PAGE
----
I remember the fire page going off and not really grasping how severe it was at the time. I remember driving out on to the highway from dog creek rd and looking south and seeing the giant cloud of smoke.
I immediately drove the the fire hall to see where we were going to be needed. Unfortunately a lot of the fires were inaccessible by our trucks. I felt so helpless standing there with the others as we watched the lightning strikes start up 4 new fires in behind the Lexington area.
I couldn’t take the waiting so I switched hats and went into the detachment to see where we were needed. The rest of the night was a blur with all the evacuations. I took a couple minutes and went to my house in the 50 to gather my important things. It’s funny (after the fact) to see what you actually grab in a panic. I grabbed clothes and photo albums and completely forgot underwear.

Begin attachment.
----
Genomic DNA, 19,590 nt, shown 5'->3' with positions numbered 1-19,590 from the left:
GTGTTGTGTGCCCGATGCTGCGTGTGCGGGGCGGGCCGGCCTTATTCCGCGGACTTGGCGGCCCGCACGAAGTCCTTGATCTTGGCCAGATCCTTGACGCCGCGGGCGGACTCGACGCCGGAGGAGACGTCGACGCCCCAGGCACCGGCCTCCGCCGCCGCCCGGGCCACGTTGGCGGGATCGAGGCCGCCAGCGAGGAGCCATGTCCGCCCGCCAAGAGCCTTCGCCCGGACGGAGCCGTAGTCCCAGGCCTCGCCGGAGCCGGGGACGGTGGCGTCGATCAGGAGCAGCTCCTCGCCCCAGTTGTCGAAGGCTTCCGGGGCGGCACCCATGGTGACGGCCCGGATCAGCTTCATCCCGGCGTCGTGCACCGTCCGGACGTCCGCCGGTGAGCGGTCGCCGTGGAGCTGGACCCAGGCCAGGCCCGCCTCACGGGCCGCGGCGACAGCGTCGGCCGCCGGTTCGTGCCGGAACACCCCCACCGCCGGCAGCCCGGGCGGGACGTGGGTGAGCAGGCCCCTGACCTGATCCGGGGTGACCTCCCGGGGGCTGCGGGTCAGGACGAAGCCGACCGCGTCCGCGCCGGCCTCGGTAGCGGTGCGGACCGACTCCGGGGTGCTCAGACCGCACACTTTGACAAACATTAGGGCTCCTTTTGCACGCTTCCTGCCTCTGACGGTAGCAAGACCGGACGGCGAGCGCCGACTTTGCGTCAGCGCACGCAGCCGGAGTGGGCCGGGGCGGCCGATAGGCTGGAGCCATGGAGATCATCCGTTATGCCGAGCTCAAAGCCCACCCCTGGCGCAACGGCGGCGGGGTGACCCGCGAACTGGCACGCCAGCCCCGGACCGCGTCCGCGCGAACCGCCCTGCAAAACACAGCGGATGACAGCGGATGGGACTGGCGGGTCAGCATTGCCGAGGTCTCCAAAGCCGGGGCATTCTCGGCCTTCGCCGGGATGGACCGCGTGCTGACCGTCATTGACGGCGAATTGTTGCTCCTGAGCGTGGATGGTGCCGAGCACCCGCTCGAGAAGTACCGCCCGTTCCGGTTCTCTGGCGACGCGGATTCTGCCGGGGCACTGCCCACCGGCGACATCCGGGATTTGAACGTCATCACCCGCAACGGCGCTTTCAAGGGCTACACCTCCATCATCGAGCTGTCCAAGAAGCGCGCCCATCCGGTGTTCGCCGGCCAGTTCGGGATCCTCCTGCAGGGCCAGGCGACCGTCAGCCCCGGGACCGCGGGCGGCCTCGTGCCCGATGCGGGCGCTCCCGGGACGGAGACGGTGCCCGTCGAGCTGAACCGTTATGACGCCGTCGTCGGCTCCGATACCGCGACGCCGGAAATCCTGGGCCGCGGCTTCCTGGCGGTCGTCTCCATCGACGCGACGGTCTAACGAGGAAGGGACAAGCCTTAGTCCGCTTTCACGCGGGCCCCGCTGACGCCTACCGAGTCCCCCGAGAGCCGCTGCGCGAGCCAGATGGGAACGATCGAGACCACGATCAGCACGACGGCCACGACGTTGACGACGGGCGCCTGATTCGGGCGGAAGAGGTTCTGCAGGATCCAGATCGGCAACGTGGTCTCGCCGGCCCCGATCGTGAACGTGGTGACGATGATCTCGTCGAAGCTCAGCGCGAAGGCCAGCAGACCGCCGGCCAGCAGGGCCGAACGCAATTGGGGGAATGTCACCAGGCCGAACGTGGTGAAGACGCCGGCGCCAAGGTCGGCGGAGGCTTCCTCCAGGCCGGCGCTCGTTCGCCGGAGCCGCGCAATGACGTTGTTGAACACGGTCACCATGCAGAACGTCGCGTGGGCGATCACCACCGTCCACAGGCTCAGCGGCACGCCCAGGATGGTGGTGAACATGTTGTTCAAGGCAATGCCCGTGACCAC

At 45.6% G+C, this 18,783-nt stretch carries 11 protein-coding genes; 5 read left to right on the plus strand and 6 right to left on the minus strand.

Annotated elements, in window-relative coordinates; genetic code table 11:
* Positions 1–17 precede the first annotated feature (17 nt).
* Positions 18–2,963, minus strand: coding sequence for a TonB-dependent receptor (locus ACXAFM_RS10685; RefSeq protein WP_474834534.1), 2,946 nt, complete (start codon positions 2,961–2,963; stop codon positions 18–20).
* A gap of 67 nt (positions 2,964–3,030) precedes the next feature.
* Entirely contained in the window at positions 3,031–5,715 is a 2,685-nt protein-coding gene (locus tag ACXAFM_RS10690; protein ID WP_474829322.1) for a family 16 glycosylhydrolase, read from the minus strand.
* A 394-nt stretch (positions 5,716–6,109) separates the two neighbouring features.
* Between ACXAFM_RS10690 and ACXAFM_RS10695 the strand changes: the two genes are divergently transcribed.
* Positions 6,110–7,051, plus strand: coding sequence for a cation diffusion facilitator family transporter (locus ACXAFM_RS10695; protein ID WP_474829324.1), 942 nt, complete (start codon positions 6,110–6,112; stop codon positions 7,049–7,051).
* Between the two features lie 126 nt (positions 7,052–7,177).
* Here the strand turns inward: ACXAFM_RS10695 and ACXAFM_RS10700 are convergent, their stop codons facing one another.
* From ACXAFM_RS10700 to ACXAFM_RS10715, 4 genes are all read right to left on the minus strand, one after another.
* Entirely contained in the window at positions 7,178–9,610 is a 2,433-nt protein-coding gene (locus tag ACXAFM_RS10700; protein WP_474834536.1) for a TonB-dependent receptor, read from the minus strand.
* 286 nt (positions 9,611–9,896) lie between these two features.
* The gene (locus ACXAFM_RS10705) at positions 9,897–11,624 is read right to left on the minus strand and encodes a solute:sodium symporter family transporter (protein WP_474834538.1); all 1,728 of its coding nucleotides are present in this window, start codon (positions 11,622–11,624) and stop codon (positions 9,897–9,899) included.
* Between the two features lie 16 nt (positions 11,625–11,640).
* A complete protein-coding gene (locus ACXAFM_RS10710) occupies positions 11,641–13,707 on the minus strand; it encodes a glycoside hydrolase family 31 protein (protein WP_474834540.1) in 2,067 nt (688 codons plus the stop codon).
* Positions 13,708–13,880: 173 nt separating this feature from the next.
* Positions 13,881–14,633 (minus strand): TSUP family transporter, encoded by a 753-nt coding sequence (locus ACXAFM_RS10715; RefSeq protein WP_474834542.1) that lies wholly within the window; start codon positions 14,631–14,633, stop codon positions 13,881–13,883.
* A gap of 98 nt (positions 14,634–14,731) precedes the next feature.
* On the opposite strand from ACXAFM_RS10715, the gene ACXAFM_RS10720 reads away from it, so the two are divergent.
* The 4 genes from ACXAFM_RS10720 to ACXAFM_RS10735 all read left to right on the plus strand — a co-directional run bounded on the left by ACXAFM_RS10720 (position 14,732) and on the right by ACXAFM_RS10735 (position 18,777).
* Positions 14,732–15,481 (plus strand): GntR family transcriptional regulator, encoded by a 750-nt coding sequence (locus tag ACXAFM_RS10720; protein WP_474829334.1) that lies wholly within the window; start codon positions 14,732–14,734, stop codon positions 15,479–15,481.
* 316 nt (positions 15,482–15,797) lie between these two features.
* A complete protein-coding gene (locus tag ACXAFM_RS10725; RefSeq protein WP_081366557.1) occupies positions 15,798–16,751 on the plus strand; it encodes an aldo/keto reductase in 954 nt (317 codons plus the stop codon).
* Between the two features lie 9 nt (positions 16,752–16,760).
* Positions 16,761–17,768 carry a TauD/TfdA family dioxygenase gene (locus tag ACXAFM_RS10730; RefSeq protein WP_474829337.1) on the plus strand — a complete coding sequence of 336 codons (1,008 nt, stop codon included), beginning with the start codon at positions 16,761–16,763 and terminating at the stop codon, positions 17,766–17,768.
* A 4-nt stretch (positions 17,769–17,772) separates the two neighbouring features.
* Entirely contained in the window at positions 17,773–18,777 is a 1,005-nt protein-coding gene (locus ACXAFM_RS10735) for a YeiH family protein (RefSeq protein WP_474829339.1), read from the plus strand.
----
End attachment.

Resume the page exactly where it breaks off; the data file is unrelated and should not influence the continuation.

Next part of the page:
I spent the rest of the night at checkpoints and helping guide people out to safety.
At the time I lived on Ferguson rd and a neighbour down the road had a donkey. On one of my patrols to check on the houses around me the donkey was out of his pen and on the road way.
Utilizing the only thing I had. I wrapped police tape around the donkeys neck and got him back into his pen.
The day the fires started were my last shift as a police officer. Once it was over I went and slept in my truck at the fire hall and then after a couple of hours transitioned into fire fighter mode.
I spent the next four days fighting spot fires. Filling the fire truck tank from Swimming pools.
The camaraderie and efficiency that my fire department had made me so proud to be a part of helping to save what we could.
As a whole the experience was at times heartbreaking. Seeing the total loss of houses. To amazing to see how a community pulls together in a time of need.